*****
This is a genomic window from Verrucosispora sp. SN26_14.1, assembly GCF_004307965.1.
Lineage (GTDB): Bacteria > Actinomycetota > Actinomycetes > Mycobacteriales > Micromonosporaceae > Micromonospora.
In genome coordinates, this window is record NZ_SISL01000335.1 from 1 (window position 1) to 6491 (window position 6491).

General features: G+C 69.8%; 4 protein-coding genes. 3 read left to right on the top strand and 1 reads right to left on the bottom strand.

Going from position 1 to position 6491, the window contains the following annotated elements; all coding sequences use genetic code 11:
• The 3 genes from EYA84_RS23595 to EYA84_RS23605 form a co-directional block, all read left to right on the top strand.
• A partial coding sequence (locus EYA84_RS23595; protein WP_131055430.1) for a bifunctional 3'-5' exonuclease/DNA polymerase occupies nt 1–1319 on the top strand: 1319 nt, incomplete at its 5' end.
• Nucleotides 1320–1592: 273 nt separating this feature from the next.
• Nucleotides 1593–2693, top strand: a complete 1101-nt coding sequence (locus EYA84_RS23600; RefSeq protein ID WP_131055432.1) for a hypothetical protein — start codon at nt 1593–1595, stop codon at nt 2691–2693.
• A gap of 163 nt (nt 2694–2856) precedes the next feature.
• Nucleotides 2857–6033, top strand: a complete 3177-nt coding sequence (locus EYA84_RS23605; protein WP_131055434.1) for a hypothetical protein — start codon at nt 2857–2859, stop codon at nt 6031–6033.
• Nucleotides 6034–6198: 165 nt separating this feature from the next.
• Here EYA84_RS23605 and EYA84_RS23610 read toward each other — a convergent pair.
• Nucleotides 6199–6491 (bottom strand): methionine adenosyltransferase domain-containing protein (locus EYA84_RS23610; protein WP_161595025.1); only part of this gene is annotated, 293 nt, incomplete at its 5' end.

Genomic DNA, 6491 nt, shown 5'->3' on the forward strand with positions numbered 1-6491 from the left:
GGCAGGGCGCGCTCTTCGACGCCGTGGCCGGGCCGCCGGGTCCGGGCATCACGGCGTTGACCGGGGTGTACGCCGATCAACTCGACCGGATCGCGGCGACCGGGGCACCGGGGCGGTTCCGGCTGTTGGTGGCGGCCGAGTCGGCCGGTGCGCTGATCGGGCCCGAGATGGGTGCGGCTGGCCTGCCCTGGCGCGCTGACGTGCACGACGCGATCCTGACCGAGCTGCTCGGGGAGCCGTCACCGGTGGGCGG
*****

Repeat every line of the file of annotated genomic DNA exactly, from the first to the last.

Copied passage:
This is a genomic window from Verrucosispora sp. SN26_14.1, assembly GCF_004307965.1.
Lineage (GTDB): Bacteria > Actinomycetota > Actinomycetes > Mycobacteriales > Micromonosporaceae > Micromonospora.
In genome coordinates, this window is record NZ_SISL01000335.1 from 1 (window position 1) to 6491 (window position 6491).

General features: G+C 69.8%; 4 protein-coding genes. 3 read left to right on the top strand and 1 reads right to left on the bottom strand.

Going from position 1 to position 6491, the window contains the following annotated elements; all coding sequences use genetic code 11:
• The 3 genes from EYA84_RS23595 to EYA84_RS23605 form a co-directional block, all read left to right on the top strand.
• A partial coding sequence (locus EYA84_RS23595; protein WP_131055430.1) for a bifunctional 3'-5' exonuclease/DNA polymerase occupies nt 1–1319 on the top strand: 1319 nt, incomplete at its 5' end.
• Nucleotides 1320–1592: 273 nt separating this feature from the next.
• Nucleotides 1593–2693, top strand: a complete 1101-nt coding sequence (locus EYA84_RS23600; RefSeq protein ID WP_131055432.1) for a hypothetical protein — start codon at nt 1593–1595, stop codon at nt 2691–2693.
• A gap of 163 nt (nt 2694–2856) precedes the next feature.
• Nucleotides 2857–6033, top strand: a complete 3177-nt coding sequence (locus EYA84_RS23605; protein WP_131055434.1) for a hypothetical protein — start codon at nt 2857–2859, stop codon at nt 6031–6033.
• Nucleotides 6034–6198: 165 nt separating this feature from the next.
• Here EYA84_RS23605 and EYA84_RS23610 read toward each other — a convergent pair.
• Nucleotides 6199–6491 (bottom strand): methionine adenosyltransferase domain-containing protein (locus EYA84_RS23610; protein WP_161595025.1); only part of this gene is annotated, 293 nt, incomplete at its 5' end.

Genomic DNA, 6491 nt, shown 5'->3' on the forward strand with positions numbered 1-6491 from the left:
GGCAGGGCGCGCTCTTCGACGCCGTGGCCGGGCCGCCGGGTCCGGGCATCACGGCGTTGACCGGGGTGTACGCCGATCAACTCGACCGGATCGCGGCGACCGGGGCACCGGGGCGGTTCCGGCTGTTGGTGGCGGCCGAGTCGGCCGGTGCGCTGATCGGGCCCGAGATGGGTGCGGCTGGCCTGCCCTGGCGCGCTGACGTGCACGACGCGATCCTGACCGAGCTGCTCGGGGAGCCGTCACCGGTGGGCGG